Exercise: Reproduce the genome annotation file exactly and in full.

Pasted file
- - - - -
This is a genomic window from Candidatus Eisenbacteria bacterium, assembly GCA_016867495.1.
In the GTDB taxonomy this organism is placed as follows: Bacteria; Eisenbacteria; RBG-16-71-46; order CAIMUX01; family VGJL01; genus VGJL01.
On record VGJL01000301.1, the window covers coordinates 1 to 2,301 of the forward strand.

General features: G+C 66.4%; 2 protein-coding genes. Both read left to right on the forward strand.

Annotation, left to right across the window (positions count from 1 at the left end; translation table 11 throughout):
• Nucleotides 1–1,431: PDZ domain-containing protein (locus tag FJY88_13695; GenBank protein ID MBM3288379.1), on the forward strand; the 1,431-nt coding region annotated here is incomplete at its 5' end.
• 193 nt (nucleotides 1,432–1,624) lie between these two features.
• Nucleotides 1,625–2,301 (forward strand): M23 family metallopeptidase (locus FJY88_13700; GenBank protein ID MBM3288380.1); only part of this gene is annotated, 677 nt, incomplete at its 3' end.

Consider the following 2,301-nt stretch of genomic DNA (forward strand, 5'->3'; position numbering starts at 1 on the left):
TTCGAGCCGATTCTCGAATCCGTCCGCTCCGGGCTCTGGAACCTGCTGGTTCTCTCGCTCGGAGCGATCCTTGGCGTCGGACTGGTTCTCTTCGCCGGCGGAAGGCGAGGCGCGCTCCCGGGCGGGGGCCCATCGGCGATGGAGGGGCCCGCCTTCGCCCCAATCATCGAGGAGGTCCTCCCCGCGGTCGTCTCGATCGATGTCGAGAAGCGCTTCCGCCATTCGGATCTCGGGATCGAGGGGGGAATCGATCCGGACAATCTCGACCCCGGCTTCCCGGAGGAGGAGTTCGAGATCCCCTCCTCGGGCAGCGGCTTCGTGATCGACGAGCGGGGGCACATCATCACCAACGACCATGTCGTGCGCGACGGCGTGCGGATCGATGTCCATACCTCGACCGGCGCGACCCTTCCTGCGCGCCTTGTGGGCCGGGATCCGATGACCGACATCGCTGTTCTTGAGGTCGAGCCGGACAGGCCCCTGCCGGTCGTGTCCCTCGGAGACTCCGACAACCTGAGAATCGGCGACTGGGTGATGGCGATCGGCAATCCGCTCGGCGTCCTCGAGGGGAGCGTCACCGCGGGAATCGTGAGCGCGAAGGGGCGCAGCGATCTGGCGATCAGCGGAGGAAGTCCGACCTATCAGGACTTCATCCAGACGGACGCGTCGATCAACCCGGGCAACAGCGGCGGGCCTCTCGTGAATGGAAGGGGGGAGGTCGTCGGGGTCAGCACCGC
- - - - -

This is a genomic window from Candidatus Eisenbacteria bacterium, assembly GCA_016867495.1.
In the GTDB taxonomy this organism is placed as follows: Bacteria; Eisenbacteria; RBG-16-71-46; order CAIMUX01; family VGJL01; genus VGJL01.
On record VGJL01000301.1, the window covers coordinates 1 to 2,301 of the forward strand.

General features: G+C 66.4%; 2 protein-coding genes. Both read left to right on the forward strand.

Annotation, left to right across the window (positions count from 1 at the left end; translation table 11 throughout):
• Nucleotides 1–1,431: PDZ domain-containing protein (locus tag FJY88_13695; GenBank protein ID MBM3288379.1), on the forward strand; the 1,431-nt coding region annotated here is incomplete at its 5' end.
• 193 nt (nucleotides 1,432–1,624) lie between these two features.
• Nucleotides 1,625–2,301 (forward strand): M23 family metallopeptidase (locus FJY88_13700; GenBank protein ID MBM3288380.1); only part of this gene is annotated, 677 nt, incomplete at its 3' end.

Consider the following 2,301-nt stretch of genomic DNA (forward strand, 5'->3'; position numbering starts at 1 on the left):
TTCGAGCCGATTCTCGAATCCGTCCGCTCCGGGCTCTGGAACCTGCTGGTTCTCTCGCTCGGAGCGATCCTTGGCGTCGGACTGGTTCTCTTCGCCGGCGGAAGGCGAGGCGCGCTCCCGGGCGGGGGCCCATCGGCGATGGAGGGGCCCGCCTTCGCCCCAATCATCGAGGAGGTCCTCCCCGCGGTCGTCTCGATCGATGTCGAGAAGCGCTTCCGCCATTCGGATCTCGGGATCGAGGGGGGAATCGATCCGGACAATCTCGACCCCGGCTTCCCGGAGGAGGAGTTCGAGATCCCCTCCTCGGGCAGCGGCTTCGTGATCGACGAGCGGGGGCACATCATCACCAACGACCATGTCGTGCGCGACGGCGTGCGGATCGATGTCCATACCTCGACCGGCGCGACCCTTCCTGCGCGCCTTGTGGGCCGGGATCCGATGACCGACATCGCTGTTCTTGAGGTCGAGCCGGACAGGCCCCTGCCGGTCGTGTCCCTCGGAGACTCCGACAACCTGAGAATCGGCGACTGGGTGATGGCGATCGGCAATCCGCTCGGCGTCCTCGAGGGGAGCGTCACCGCGGGAATCGTGAGCGCGAAGGGGCGCAGCGATCTGGCGATCAGCGGAGGAAGTCCGACCTATCAGGACTTCATCCAGACGGACGCGTCGATCAACCCGGGCAACAGCGGCGGGCCTCTCGTGAATGGAAGGGGGGAGGTCGTCGGGGTCAGCACCGC